In the 21st century, migration processes - multidirectional in their spatial as well as social and cultural structure - increasingly contribute to the shaping of societies. Consequently, the presence of migrants adds emphasis to intercultural relations and intercultural communication, which are of key concern for social cohesion.
Arguably, migration and globalisation may be considered twin processes. They contest concepts of the nation state, including territoriality and citizenship, and direct attention to questions of social justice and human rights, peace and conflict. They also lead to the emergence e.g. of new concepts of identity and transnational social spaces. Answers to policy questions linked to phenomena as diverse as voluntary and forced migration, internal displacement and transcontinental flows, movement of unskilled labourers and brain drainers need differentiated investigation and evaluation as well as complex negotiation.
EMMIR responds to this rising importance by providing state of the art education in theoretical concepts, empirical methods and transdisciplinary approaches to migration studies. Teaching and research in EMMIR will address issues that currently rank highly on the global agenda - and need expertise on transnational, transcultural and transdisciplinary level. Migration and mobility, flight, displacement and refuge - globally and (supra)nationally discussed primarily on a policy level - touch decisive dimensions in economic and social development, demography, international relations, political theory and cultural cooperation, to name some, not all of the key areas. Sustainable answers bridging the interests of nation states (incl. their welfare systems and labour markets) with human rights, democratic values and globality have yet to be found. Research on intercultural relations and intercultural communication is closely linked to these questions and frequently key to the understanding of problems and conflict.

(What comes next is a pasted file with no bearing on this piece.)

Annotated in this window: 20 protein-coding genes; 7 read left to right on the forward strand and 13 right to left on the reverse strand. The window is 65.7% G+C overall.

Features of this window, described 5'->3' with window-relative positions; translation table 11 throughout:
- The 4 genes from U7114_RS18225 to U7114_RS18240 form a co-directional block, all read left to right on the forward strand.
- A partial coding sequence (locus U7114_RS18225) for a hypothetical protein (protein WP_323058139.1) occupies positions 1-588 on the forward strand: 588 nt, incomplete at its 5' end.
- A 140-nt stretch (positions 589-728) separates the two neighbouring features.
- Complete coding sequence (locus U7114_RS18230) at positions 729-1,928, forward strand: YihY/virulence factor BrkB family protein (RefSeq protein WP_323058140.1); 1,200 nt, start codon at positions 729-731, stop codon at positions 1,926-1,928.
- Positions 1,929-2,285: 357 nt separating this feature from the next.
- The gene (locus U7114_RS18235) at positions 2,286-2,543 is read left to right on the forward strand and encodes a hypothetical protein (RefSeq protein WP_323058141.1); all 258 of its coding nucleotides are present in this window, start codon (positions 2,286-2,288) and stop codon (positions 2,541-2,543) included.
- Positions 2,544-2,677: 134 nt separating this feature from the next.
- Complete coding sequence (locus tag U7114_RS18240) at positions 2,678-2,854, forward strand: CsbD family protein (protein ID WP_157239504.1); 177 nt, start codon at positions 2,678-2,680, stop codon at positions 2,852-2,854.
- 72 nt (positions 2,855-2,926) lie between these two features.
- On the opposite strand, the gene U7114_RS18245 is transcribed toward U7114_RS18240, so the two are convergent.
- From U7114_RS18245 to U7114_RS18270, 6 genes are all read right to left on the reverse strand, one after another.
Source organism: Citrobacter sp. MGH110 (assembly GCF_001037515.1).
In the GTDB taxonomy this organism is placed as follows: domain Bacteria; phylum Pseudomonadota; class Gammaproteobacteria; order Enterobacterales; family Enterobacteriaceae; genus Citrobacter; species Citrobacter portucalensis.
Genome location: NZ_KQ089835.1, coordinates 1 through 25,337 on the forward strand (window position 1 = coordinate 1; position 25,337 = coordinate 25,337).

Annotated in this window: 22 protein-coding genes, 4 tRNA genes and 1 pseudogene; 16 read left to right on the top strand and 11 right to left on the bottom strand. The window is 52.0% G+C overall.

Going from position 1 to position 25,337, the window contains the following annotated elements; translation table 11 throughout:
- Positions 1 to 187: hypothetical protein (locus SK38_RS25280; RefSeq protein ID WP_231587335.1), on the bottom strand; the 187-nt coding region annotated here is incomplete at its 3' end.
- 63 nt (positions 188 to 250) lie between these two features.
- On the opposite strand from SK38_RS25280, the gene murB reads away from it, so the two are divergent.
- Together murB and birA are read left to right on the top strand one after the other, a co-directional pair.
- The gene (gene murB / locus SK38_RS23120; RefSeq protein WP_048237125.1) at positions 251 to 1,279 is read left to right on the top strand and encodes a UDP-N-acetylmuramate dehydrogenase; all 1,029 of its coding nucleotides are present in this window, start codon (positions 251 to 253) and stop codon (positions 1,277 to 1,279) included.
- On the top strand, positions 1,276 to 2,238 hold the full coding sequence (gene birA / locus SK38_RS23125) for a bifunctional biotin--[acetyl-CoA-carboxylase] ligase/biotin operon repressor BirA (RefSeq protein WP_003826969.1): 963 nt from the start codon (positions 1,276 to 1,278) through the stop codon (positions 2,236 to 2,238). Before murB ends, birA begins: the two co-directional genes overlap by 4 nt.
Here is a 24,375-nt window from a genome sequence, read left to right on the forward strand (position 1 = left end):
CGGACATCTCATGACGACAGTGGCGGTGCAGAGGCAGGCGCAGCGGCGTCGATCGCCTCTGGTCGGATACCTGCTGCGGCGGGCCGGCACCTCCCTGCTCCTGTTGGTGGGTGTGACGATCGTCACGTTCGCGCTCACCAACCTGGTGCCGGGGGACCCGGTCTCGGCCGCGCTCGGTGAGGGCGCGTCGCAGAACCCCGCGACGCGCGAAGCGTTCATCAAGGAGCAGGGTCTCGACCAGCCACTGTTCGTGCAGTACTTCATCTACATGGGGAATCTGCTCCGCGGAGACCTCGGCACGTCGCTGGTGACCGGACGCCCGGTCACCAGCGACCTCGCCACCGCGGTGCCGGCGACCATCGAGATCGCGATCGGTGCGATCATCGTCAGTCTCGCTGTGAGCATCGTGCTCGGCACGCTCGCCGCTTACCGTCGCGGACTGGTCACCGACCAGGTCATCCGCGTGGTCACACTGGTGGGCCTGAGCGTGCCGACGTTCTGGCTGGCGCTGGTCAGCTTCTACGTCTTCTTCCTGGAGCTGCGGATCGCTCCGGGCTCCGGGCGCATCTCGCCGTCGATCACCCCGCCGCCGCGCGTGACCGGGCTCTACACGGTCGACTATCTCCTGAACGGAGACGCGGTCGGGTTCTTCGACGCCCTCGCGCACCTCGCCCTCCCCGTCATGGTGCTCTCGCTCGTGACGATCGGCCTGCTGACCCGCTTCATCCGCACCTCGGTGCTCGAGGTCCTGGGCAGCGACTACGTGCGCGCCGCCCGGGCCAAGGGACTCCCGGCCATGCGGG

The curriculum takes into account all forms of migration and displacement. Related issues to be addressed are intercultural conflict resolution mechanisms, multi cultural governance issues and global/regional integration.
The two key terms of reference for this study programme are migration and intercultural relations. Migration is understood here as encompassing all forms of international migration, voluntary as well as forced movements. Internal displacement, prominent especially in African contexts, will also be addressed. Intercultural relations include not only communication and other forms of interaction between the majority and resident minorities/diasporic communities within nation states but also interethnic relations in the (inter-)national arena and beyond nation states - including multinational settings and concepts such as multiculturalism or cosmopolitanism.
There are four programme foci:
The foci serve as the foundation students use to develop their individual specialisation and profile, e.g. by combining them with a geographic focus involving one or more of the countries in the partnership, potentially also linked to individual language skills.